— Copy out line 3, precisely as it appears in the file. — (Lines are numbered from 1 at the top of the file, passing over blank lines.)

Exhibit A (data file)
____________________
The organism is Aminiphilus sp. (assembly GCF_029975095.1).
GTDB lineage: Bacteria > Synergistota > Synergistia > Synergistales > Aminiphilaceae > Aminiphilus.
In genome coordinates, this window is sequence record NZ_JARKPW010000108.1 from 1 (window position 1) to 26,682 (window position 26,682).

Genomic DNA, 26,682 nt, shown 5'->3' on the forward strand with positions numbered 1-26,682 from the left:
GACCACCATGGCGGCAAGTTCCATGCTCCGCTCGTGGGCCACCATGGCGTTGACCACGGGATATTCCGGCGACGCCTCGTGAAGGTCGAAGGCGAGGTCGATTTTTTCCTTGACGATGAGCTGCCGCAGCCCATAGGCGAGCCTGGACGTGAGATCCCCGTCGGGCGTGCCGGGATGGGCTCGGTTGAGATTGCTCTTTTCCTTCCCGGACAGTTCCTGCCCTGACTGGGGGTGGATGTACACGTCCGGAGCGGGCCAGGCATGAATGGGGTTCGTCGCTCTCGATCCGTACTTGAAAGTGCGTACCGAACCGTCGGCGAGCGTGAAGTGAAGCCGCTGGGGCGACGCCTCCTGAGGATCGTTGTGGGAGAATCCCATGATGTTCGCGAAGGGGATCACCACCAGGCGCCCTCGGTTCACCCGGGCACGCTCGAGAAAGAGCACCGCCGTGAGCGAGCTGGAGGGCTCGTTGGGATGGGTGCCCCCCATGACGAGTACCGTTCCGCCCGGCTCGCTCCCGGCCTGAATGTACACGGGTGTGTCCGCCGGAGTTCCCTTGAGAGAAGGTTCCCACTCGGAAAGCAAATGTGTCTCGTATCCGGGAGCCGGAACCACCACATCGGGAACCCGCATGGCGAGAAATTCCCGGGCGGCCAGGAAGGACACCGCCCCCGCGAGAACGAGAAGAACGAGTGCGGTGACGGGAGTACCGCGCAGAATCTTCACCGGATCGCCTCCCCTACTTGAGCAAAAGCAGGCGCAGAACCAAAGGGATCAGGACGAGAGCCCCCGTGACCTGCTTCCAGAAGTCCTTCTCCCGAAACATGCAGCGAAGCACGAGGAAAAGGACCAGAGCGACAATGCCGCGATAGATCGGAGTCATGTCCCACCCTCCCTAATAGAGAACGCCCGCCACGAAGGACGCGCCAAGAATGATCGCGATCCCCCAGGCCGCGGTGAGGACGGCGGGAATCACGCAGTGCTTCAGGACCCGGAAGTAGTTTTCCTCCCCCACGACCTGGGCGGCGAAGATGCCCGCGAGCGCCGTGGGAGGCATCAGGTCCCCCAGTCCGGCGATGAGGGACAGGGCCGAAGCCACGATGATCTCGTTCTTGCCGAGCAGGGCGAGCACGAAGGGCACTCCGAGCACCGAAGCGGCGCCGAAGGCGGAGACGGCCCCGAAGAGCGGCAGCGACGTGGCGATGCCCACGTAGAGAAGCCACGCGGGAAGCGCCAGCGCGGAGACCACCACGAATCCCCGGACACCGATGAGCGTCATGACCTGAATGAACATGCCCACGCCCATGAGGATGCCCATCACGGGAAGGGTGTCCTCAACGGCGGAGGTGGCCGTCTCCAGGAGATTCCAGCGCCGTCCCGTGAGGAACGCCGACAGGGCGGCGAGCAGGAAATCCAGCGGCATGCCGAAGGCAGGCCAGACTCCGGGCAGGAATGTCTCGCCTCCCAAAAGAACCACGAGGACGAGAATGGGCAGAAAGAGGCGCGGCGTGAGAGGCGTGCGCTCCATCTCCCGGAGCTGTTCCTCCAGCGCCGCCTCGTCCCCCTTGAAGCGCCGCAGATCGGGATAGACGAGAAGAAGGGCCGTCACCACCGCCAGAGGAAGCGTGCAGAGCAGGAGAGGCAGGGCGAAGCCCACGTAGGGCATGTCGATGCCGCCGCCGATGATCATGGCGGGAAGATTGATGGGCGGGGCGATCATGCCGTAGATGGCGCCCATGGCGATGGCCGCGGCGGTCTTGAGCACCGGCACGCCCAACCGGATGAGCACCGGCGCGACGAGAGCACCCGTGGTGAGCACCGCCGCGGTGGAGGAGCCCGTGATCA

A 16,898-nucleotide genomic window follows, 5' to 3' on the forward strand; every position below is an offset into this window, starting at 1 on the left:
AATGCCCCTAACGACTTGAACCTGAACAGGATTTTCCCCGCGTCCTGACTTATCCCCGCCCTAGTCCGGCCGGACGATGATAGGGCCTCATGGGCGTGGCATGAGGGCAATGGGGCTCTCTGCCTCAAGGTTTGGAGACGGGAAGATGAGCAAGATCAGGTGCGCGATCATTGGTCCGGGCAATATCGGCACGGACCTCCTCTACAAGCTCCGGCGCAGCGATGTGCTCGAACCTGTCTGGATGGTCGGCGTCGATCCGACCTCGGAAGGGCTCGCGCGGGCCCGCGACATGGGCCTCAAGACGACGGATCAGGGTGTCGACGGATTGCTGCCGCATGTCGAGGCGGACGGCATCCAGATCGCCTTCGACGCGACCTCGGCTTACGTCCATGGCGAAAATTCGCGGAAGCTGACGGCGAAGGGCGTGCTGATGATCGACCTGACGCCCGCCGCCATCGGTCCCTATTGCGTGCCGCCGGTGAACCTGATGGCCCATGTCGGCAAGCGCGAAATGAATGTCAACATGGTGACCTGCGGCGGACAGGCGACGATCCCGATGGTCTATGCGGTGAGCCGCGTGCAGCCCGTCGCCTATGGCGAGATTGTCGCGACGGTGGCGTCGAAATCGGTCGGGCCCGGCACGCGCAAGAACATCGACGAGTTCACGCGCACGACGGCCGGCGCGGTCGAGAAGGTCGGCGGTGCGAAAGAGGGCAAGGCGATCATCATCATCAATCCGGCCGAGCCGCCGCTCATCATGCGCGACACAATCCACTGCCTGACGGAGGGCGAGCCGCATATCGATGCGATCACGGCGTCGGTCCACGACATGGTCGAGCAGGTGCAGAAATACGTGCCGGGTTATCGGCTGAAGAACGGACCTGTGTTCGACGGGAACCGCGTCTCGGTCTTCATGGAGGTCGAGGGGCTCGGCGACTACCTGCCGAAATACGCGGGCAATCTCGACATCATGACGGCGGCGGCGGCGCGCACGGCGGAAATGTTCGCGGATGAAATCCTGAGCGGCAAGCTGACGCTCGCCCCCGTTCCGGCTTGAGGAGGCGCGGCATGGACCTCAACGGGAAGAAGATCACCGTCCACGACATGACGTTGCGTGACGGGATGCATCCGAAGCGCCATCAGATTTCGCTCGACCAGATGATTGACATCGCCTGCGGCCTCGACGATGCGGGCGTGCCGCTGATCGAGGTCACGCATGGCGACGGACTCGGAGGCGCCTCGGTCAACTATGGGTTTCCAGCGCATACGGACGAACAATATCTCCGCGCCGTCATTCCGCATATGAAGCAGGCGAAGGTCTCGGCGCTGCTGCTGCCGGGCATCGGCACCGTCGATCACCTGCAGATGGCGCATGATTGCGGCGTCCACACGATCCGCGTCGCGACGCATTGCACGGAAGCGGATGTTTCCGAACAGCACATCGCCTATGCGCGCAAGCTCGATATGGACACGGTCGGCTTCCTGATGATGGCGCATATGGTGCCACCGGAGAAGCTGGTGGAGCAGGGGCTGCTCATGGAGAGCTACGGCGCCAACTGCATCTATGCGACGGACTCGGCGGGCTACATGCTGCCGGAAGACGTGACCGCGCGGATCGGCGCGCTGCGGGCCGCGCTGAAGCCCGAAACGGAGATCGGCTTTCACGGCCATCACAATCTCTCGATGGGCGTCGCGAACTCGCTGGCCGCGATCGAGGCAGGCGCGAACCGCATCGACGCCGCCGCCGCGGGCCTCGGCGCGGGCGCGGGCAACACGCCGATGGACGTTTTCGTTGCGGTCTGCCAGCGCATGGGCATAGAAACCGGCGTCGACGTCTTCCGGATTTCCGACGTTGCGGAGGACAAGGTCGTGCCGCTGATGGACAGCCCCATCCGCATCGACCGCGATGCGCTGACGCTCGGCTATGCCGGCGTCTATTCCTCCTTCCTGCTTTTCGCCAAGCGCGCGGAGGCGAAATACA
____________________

In genome coordinates, this window is sequence record NZ_JARKPW010000108.1 from 1 (window position 1) to 26,682 (window position 26,682).